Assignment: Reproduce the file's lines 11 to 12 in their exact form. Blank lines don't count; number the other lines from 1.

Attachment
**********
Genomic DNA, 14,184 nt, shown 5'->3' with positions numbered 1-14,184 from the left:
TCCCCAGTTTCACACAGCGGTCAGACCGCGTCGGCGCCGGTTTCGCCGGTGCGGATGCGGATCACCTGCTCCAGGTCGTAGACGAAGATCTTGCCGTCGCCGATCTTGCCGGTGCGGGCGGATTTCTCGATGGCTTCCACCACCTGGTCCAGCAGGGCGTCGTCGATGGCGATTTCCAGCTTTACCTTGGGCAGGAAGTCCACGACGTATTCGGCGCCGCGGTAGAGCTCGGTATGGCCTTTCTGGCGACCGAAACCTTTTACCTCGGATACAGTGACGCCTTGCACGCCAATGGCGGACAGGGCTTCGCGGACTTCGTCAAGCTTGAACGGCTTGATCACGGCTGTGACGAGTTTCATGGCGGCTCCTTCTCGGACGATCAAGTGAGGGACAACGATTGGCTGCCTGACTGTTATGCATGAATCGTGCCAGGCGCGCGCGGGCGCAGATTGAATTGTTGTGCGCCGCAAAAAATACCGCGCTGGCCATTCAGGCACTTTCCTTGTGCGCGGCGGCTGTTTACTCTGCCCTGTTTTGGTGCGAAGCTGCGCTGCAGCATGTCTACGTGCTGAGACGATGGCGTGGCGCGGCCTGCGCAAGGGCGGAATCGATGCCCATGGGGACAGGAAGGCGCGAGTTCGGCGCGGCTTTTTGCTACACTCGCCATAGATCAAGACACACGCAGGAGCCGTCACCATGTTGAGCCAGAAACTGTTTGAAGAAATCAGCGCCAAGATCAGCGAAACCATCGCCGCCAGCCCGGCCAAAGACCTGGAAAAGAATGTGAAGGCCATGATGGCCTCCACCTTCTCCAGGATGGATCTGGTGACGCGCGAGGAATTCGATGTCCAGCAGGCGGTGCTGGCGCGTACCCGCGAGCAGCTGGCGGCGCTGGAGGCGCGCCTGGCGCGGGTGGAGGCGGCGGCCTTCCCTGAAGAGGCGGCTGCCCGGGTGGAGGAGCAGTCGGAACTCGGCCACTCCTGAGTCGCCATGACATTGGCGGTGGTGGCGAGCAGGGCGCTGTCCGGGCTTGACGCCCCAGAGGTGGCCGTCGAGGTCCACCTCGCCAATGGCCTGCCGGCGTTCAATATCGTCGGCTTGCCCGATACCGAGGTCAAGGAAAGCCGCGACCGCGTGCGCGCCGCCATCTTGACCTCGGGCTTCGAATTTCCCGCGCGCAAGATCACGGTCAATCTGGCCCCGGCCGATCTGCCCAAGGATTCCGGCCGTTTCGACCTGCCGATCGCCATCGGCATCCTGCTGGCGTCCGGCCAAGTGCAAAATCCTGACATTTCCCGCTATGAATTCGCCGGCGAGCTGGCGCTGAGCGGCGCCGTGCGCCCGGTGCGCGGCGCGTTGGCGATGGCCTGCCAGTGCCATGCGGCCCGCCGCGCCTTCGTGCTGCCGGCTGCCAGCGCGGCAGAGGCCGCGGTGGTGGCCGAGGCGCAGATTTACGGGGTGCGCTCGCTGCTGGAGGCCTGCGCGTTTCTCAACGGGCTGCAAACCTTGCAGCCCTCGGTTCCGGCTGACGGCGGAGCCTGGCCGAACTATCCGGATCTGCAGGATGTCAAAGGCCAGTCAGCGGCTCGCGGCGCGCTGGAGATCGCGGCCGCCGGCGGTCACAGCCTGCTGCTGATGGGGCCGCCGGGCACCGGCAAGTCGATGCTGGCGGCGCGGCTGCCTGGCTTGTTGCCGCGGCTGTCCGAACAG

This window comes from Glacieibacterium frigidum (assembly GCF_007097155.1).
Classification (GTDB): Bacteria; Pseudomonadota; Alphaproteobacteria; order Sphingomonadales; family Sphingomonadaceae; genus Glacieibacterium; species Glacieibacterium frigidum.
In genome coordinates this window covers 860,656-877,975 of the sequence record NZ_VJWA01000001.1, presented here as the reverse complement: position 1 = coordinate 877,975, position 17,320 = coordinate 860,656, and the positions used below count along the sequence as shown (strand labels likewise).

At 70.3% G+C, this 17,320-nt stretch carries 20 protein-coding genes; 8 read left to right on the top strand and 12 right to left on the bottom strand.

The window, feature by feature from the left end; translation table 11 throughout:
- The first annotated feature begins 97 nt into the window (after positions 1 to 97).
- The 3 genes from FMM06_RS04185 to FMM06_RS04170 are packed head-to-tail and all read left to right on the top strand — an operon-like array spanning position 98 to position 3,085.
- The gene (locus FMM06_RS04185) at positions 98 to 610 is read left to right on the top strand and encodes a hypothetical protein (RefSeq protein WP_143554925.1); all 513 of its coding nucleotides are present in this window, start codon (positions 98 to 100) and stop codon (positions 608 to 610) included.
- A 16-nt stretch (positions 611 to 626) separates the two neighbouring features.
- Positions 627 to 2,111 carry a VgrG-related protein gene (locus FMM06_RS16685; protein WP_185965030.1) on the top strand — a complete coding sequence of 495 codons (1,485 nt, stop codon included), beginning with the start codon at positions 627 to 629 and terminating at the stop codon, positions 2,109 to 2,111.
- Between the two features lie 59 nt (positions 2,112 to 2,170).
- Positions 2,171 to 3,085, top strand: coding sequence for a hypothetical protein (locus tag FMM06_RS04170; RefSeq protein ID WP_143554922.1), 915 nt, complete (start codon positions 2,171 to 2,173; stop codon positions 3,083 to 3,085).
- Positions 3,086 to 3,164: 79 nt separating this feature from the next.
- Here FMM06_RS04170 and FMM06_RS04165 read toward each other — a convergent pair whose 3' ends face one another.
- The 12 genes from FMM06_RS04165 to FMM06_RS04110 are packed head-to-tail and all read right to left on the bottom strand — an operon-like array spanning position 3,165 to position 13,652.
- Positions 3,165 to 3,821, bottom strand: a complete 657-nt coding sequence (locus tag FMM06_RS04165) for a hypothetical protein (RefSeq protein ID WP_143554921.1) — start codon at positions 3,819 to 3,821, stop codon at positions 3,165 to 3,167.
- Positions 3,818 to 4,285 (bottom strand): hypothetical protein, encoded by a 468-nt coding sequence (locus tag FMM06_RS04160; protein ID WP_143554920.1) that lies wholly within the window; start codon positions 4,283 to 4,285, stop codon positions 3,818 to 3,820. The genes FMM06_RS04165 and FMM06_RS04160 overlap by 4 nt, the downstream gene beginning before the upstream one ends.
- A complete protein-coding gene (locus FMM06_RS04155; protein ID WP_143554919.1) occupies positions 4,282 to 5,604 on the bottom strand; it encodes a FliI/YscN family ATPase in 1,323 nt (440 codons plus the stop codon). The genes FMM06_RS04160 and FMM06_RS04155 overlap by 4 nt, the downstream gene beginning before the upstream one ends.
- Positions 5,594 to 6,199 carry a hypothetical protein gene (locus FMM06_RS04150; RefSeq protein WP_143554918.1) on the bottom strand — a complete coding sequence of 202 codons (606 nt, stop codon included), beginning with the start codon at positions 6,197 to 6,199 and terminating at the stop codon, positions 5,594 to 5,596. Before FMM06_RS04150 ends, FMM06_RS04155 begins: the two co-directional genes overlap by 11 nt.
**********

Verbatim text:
- A 16-nt stretch (positions 611 to 626) separates the two neighbouring features.
- Positions 627 to 2,111 carry a VgrG-related protein gene (locus FMM06_RS16685; protein WP_185965030.1) on the top strand — a complete coding sequence of 495 codons (1,485 nt, stop codon included), beginning with the start codon at positions 627 to 629 and terminating at the stop codon, positions 2,109 to 2,111.